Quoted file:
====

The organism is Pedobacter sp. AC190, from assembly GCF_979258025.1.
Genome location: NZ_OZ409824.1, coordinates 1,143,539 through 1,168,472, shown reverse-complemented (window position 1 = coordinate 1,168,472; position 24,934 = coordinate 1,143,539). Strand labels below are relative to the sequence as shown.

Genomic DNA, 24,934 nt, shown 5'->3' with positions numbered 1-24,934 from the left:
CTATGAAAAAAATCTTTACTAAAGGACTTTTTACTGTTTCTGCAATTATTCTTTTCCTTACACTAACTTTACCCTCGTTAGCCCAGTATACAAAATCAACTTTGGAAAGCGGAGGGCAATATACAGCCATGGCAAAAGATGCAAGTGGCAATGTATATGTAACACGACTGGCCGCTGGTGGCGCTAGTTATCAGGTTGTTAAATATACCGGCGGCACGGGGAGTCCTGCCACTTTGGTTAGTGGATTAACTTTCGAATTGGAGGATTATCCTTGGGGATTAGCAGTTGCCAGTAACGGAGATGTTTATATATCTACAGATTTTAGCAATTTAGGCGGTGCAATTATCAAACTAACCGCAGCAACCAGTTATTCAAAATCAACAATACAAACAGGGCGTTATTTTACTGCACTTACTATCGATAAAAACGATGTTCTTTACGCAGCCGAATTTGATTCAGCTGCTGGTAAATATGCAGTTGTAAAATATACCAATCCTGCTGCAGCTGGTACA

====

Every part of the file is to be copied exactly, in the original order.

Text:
The organism is Pedobacter sp. AC190, from assembly GCF_979258025.1.
Genome location: NZ_OZ409824.1, coordinates 1,143,539 through 1,168,472, shown reverse-complemented (window position 1 = coordinate 1,168,472; position 24,934 = coordinate 1,143,539). Strand labels below are relative to the sequence as shown.

Genomic DNA, 24,934 nt, shown 5'->3' with positions numbered 1-24,934 from the left:
CTATGAAAAAAATCTTTACTAAAGGACTTTTTACTGTTTCTGCAATTATTCTTTTCCTTACACTAACTTTACCCTCGTTAGCCCAGTATACAAAATCAACTTTGGAAAGCGGAGGGCAATATACAGCCATGGCAAAAGATGCAAGTGGCAATGTATATGTAACACGACTGGCCGCTGGTGGCGCTAGTTATCAGGTTGTTAAATATACCGGCGGCACGGGGAGTCCTGCCACTTTGGTTAGTGGATTAACTTTCGAATTGGAGGATTATCCTTGGGGATTAGCAGTTGCCAGTAACGGAGATGTTTATATATCTACAGATTTTAGCAATTTAGGCGGTGCAATTATCAAACTAACCGCAGCAACCAGTTATTCAAAATCAACAATACAAACAGGGCGTTATTTTACTGCACTTACTATCGATAAAAACGATGTTCTTTACGCAGCCGAATTTGATTCAGCTGCTGGTAAATATGCAGTTGTAAAATATACCAATCCTGCTGCAGCTGGTACA